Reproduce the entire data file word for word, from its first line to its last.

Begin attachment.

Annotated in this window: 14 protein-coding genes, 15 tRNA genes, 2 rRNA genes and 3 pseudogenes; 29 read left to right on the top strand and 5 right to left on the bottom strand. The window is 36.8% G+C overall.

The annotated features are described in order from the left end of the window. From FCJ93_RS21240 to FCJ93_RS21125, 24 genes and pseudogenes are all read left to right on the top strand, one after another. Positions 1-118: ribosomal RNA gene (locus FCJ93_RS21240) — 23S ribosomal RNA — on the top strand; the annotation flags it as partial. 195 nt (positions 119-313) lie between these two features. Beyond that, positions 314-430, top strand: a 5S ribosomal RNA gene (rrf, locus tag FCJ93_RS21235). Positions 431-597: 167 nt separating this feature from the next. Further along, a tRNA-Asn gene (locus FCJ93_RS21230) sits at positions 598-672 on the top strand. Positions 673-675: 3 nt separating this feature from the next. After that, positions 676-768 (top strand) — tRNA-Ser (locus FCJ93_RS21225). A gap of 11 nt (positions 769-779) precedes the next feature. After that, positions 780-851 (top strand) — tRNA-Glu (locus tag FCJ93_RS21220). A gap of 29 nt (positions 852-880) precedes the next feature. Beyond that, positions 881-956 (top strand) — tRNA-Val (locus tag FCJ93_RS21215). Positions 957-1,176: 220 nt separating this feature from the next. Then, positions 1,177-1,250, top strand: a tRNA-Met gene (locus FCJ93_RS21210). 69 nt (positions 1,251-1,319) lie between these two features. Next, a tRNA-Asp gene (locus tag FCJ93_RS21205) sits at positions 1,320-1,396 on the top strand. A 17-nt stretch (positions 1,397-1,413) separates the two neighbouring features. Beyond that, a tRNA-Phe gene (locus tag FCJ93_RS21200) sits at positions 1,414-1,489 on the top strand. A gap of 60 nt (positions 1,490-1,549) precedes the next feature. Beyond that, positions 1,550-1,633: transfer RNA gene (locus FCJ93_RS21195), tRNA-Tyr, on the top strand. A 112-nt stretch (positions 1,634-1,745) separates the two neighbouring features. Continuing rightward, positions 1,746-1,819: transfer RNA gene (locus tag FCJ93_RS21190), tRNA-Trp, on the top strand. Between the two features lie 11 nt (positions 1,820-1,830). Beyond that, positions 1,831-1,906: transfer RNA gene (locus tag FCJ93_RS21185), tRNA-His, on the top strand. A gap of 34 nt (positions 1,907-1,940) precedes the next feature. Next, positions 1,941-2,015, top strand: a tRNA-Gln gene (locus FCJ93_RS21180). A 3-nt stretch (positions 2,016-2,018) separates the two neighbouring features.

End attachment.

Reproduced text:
Annotated in this window: 14 protein-coding genes, 15 tRNA genes, 2 rRNA genes and 3 pseudogenes; 29 read left to right on the top strand and 5 right to left on the bottom strand. The window is 36.8% G+C overall.

The annotated features are described in order from the left end of the window. From FCJ93_RS21240 to FCJ93_RS21125, 24 genes and pseudogenes are all read left to right on the top strand, one after another. Positions 1-118: ribosomal RNA gene (locus FCJ93_RS21240) — 23S ribosomal RNA — on the top strand; the annotation flags it as partial. 195 nt (positions 119-313) lie between these two features. Beyond that, positions 314-430, top strand: a 5S ribosomal RNA gene (rrf, locus tag FCJ93_RS21235). Positions 431-597: 167 nt separating this feature from the next. Further along, a tRNA-Asn gene (locus FCJ93_RS21230) sits at positions 598-672 on the top strand. Positions 673-675: 3 nt separating this feature from the next. After that, positions 676-768 (top strand) — tRNA-Ser (locus FCJ93_RS21225). A gap of 11 nt (positions 769-779) precedes the next feature. After that, positions 780-851 (top strand) — tRNA-Glu (locus tag FCJ93_RS21220). A gap of 29 nt (positions 852-880) precedes the next feature. Beyond that, positions 881-956 (top strand) — tRNA-Val (locus tag FCJ93_RS21215). Positions 957-1,176: 220 nt separating this feature from the next. Then, positions 1,177-1,250, top strand: a tRNA-Met gene (locus FCJ93_RS21210). 69 nt (positions 1,251-1,319) lie between these two features. Next, a tRNA-Asp gene (locus tag FCJ93_RS21205) sits at positions 1,320-1,396 on the top strand. A 17-nt stretch (positions 1,397-1,413) separates the two neighbouring features. Beyond that, a tRNA-Phe gene (locus tag FCJ93_RS21200) sits at positions 1,414-1,489 on the top strand. A gap of 60 nt (positions 1,490-1,549) precedes the next feature. Beyond that, positions 1,550-1,633: transfer RNA gene (locus FCJ93_RS21195), tRNA-Tyr, on the top strand. A 112-nt stretch (positions 1,634-1,745) separates the two neighbouring features. Continuing rightward, positions 1,746-1,819: transfer RNA gene (locus tag FCJ93_RS21190), tRNA-Trp, on the top strand. Between the two features lie 11 nt (positions 1,820-1,830). Beyond that, positions 1,831-1,906: transfer RNA gene (locus tag FCJ93_RS21185), tRNA-His, on the top strand. A gap of 34 nt (positions 1,907-1,940) precedes the next feature. Next, positions 1,941-2,015, top strand: a tRNA-Gln gene (locus FCJ93_RS21180). A 3-nt stretch (positions 2,016-2,018) separates the two neighbouring features.